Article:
In recent times, the dominant Nollywood themes that are common are sex, ritualism, romance, cultism, love, promiscuity, relationship and violence. The producers are sometimes exaggerating these issues. Although the producers claimed to be using their movies to discourage social vices in the society, as stated by cultivation theory, audience cultivate some values or do learn, and they through the media adopt what they learnt from the movies into their social reality, to say that the negative values from Nollywood are not in being imbibed by the audience is to deny the undeniable fact. However, these movies can send a wrong message to the public about the country. It can portray the country in a bad light, like ritualism. People outside the country seeing the movies may think that is all the country is made of and in that sense would have a terrible image of the country and would fail to see the country for what she truly is.

Many Nollywood movies have themes that deal with the moral dilemmas facing modern Africans. Some movies promote the Christian or Islamic faiths, and some movies are overtly evangelical. Others, however, address questions of religious diversity, such as the popular film Not Without My Daughter, which is about a Muslim man and a Christian woman who want to marry and came face-to-face with many obstacles. Many of Nollywood's films deal with AIDS, corruption, women's rights, and other topics of concern to ordinary Africans. A lot of stories are centred on a ritual that has to be performed, such often involving bloodshed and human sacrifice, (Nwuneli, 2013).

Therefore, it is on this background that, this study will be conducted to investigate the perception and analysis of themes in Nollywood films in English, using students and non-academic staffs of Redeemers University Ede, Osun State as the study case.

1.2. Statement of the Problems

The boom in Nollywood films productions and the corresponding audience interest have attracted a lot of attention to the sector. There is hardly any newspaper in Nigeria that does not devote space to this phenomenon. A lot has been written on the technical quality and thematic of the home video productions. The slants of the comments have always been against the emphasis on sex, violence, fetishism and other negative tendencies. Similarly, the production quality of these films has as well been severely criticized, (Sonuga & Udomisor, 2012).

Akande (2009), Balogun (2005) and Iroh (2009) have condemned the overall quality and narrative value of Nigerian films for several additional reasons. In Iroh (2009), for instance, condemns the “poverty of creativity, ideas, innovation and a coordinated strategic plan” in the industry. On the other hand Akande (2009), believes that the content of Nollywood films is predictable and always revolves around topics like “conflict between mothers-in-law and their son’s wives, scenes dealing with police battling criminals, burial and consultations with native doctors, and so on.”

Furthermore, the industry has been accused of over emphasizing negative themes. According to the National Film and Video Censors Board, the industry regulatory body, in its guidelines for motion picture producers called for productions to be above board in portrayal of violence, crimes, sex and pornography, vulgarity, obscenity, religion and other sensitive subjects (NFVCB 2000). In addition, the board, in a warning notice titled “The Need for a New Direction in Nigerian Film Content”, decried the emphasis on negative themes, which led to the ban on “I hate my village” for promoting cannibalism and failing to uphold Nigeria’s cultural values. The board as well placed bans on seven films such as Shattered Home, Outcast 1 & 2, Night Out (Girls for Sale), Omo Empire, Issakaba 4, Terrorist Attack and Unseen Forces as a result of limitless freedom and lawlessness by our movie makers, which is drowning the industry with mostly repetitive or recycled films on a few themes that hinge on sex, rituals, blood and gore, (Akpabio, 2013).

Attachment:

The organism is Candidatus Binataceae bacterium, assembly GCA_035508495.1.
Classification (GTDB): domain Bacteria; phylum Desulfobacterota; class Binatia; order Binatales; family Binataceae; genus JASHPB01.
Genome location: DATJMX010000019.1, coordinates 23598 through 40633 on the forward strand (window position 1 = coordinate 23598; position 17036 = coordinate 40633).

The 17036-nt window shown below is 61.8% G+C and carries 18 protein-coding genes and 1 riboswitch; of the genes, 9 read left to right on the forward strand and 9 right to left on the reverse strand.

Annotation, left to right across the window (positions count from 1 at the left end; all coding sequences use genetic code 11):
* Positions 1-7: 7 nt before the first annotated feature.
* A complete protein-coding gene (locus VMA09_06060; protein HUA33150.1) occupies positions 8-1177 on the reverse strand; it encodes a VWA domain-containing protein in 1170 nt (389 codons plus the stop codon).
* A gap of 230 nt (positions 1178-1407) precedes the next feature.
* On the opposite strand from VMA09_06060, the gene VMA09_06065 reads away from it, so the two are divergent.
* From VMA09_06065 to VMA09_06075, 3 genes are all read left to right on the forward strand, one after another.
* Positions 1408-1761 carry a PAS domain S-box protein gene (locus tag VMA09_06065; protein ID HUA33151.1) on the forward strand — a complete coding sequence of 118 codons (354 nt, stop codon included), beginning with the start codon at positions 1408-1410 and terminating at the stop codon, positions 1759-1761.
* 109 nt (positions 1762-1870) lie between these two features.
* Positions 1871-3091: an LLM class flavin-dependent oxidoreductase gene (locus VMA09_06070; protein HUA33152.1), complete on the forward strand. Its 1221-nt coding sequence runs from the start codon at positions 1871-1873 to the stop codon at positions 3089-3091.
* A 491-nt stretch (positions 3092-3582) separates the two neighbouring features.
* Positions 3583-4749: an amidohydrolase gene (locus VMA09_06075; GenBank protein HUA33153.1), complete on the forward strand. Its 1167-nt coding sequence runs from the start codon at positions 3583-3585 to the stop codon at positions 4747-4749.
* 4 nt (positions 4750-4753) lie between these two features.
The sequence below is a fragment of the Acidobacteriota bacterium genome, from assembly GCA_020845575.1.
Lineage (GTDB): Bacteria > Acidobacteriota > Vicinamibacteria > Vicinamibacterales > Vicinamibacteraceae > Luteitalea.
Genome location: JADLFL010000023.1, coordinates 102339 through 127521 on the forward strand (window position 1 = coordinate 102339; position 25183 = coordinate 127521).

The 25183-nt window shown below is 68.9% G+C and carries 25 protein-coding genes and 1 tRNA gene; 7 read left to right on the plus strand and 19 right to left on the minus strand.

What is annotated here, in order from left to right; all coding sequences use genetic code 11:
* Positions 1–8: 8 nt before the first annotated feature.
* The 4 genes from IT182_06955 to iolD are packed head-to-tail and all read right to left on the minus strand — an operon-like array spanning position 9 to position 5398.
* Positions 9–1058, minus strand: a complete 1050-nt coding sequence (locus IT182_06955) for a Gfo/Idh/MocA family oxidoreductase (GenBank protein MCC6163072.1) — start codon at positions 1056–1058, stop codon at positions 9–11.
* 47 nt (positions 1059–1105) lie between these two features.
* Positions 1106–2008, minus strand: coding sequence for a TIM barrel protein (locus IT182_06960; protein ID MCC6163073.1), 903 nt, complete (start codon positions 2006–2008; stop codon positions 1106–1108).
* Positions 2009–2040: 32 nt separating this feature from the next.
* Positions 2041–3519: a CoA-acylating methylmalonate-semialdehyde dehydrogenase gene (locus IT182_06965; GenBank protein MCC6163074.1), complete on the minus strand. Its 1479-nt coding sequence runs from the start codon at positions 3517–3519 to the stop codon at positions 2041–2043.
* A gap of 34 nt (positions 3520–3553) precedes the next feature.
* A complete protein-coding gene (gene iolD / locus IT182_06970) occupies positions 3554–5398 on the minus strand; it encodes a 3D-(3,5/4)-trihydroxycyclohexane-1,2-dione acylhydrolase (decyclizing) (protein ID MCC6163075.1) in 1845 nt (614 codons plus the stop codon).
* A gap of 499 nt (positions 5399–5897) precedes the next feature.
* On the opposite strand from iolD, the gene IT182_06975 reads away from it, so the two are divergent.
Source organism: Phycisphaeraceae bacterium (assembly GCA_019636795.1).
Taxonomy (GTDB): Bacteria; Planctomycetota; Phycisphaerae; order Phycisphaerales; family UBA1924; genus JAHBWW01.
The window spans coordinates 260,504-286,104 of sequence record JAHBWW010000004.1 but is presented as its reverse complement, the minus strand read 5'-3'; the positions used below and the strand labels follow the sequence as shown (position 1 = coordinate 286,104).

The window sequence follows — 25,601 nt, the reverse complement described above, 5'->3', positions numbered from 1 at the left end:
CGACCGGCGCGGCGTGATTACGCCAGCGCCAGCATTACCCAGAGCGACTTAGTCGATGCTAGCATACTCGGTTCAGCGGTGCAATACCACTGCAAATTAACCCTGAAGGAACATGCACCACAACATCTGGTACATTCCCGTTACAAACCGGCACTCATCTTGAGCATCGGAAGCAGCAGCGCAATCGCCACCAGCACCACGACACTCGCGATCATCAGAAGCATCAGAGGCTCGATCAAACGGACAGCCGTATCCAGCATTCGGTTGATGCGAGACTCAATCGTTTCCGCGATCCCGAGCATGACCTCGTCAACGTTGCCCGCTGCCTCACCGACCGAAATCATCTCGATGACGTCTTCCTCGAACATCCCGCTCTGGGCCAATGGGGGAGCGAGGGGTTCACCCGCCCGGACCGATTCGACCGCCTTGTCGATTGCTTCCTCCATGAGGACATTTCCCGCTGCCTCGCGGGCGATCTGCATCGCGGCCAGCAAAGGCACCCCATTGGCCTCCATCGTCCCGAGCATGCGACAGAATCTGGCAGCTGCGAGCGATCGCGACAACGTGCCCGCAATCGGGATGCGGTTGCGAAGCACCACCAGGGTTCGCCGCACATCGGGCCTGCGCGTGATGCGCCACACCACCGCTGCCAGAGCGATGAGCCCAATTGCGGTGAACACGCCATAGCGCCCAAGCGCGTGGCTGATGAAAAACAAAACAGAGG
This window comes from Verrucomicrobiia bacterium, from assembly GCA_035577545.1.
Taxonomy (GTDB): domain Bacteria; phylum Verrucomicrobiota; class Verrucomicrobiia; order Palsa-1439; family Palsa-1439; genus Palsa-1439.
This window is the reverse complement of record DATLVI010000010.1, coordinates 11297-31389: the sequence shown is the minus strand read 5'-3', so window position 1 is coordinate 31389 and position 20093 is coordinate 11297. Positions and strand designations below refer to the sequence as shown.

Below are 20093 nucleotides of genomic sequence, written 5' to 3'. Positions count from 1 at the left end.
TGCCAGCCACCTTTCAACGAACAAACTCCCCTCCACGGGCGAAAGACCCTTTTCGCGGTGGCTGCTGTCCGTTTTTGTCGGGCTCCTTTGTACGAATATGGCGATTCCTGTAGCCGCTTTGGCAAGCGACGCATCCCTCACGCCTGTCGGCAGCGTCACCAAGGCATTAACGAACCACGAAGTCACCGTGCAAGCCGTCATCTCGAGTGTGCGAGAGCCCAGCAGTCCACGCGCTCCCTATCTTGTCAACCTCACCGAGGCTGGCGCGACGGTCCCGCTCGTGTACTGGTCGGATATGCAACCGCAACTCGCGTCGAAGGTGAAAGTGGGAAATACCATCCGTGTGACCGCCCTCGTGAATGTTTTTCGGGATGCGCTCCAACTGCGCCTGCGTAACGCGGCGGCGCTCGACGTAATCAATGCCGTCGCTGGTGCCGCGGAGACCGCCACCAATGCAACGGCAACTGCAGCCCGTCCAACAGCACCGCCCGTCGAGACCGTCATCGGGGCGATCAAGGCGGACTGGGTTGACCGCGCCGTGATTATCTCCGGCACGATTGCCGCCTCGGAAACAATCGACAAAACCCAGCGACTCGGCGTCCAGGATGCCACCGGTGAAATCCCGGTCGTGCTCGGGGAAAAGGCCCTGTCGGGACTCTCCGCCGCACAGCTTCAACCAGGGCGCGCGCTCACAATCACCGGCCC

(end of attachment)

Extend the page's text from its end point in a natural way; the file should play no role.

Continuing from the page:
Similarly, it was also lamented that, the emphasis on given to negative themes have given the country a bad image: “You can have stories that talk on things like voodoo however when it is overdone and made the centre of any offering, that is when it turns out to be a problem simply because the more people see it, the more they will think that the country is all about voodoo practice, (Anyiam-Osigwe, 2011). Another feature that portrays the negative image of the Nigerian society is the way women are treated and portrayed in Nigerian films. Scantily scalded ladies with seductive make-up and appeal adorn the posters and jackets of many films. As a matter of fact, such form the popular content of many films. Often the films would feature single girls who do not keep a single relationship but for fancy and greed would keep a school of lovers who provide their every need and whims. These ladies live life to the fullness ·on the bill of their boyfriends who soon discover their charm or juju, including their affairs with many other men and as a result withdraw their patronage, leaving them with nothing. These ladies are usually prostitutes in the guise of working class ladies or socialites, (Musa, 2012).